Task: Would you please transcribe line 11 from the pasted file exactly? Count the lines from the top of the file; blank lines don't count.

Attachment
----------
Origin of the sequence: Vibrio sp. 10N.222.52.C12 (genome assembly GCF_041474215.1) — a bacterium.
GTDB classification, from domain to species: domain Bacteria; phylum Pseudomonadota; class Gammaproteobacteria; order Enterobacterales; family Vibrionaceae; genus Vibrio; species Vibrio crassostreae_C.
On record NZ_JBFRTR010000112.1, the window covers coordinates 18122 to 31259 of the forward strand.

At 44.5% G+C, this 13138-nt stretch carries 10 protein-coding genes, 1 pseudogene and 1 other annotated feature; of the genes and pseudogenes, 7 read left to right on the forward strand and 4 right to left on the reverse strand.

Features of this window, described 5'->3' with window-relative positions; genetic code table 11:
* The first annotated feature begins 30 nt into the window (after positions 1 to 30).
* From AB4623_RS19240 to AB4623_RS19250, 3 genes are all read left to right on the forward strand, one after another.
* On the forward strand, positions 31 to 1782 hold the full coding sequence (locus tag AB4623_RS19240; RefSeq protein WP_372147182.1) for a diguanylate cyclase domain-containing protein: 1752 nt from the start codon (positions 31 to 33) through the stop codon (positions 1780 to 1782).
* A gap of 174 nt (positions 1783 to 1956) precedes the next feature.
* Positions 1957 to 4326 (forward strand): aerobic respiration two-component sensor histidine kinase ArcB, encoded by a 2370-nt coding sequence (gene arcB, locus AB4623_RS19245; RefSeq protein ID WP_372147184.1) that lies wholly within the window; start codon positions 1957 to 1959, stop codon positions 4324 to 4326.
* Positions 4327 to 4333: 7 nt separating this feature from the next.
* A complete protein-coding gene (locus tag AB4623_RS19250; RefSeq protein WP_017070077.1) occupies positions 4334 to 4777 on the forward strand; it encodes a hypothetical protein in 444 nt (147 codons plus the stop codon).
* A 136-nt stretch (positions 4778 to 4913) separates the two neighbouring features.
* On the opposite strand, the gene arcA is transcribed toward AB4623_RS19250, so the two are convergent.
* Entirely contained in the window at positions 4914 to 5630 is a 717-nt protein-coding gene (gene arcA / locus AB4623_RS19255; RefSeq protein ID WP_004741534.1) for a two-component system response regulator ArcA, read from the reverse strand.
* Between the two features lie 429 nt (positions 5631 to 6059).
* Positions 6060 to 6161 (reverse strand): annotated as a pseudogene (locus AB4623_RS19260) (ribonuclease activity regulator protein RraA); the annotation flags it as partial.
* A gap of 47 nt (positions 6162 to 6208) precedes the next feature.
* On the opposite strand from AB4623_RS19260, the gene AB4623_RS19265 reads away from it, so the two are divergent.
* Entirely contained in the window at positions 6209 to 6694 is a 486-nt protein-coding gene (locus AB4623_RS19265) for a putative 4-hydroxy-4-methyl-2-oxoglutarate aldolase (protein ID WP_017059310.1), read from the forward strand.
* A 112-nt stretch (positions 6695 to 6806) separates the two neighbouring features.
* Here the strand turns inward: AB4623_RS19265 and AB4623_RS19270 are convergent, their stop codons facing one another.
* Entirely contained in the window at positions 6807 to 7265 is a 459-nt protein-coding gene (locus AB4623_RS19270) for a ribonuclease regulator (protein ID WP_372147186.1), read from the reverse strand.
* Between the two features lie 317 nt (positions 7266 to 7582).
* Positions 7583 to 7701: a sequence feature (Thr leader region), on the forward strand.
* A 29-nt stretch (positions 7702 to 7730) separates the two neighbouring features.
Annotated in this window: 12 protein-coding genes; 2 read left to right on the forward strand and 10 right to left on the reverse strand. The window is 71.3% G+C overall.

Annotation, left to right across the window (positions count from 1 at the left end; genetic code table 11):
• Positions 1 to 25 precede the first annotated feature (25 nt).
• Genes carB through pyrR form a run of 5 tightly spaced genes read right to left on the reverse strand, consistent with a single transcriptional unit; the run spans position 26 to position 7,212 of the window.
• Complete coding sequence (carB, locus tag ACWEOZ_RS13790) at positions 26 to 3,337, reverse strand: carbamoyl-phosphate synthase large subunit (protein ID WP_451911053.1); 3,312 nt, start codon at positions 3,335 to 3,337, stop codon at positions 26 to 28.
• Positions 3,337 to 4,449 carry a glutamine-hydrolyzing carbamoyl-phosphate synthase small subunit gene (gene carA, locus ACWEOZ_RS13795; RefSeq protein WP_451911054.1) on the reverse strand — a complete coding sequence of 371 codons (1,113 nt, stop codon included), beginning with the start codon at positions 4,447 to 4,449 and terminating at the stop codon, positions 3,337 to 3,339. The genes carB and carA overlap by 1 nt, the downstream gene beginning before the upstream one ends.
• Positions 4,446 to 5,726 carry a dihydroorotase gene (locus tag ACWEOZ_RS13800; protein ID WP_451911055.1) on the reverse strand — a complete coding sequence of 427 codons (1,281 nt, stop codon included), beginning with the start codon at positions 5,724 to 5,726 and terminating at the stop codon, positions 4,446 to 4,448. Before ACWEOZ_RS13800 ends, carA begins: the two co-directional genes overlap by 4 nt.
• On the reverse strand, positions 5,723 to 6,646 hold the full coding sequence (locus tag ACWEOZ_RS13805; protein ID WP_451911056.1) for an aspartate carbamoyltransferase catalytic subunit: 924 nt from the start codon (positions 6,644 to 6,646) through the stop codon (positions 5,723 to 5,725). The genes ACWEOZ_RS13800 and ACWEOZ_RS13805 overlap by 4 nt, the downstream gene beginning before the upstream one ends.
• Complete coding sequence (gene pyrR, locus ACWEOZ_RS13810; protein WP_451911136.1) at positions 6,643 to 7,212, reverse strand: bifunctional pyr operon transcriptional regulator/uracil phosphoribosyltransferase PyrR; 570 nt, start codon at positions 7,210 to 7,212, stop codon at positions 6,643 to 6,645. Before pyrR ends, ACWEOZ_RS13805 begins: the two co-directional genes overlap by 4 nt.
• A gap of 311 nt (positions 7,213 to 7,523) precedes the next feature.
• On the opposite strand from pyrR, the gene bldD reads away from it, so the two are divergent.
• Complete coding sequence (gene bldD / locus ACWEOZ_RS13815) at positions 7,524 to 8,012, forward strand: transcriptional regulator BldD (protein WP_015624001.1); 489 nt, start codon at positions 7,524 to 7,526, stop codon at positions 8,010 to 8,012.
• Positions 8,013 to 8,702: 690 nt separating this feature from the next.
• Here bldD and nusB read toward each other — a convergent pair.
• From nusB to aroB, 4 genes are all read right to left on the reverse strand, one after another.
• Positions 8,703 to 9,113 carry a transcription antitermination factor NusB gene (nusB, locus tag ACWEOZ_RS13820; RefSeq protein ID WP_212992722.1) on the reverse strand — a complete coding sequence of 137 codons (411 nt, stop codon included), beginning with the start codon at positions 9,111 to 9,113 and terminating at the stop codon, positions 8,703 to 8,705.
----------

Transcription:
* Positions 4327 to 4333: 7 nt separating this feature from the next.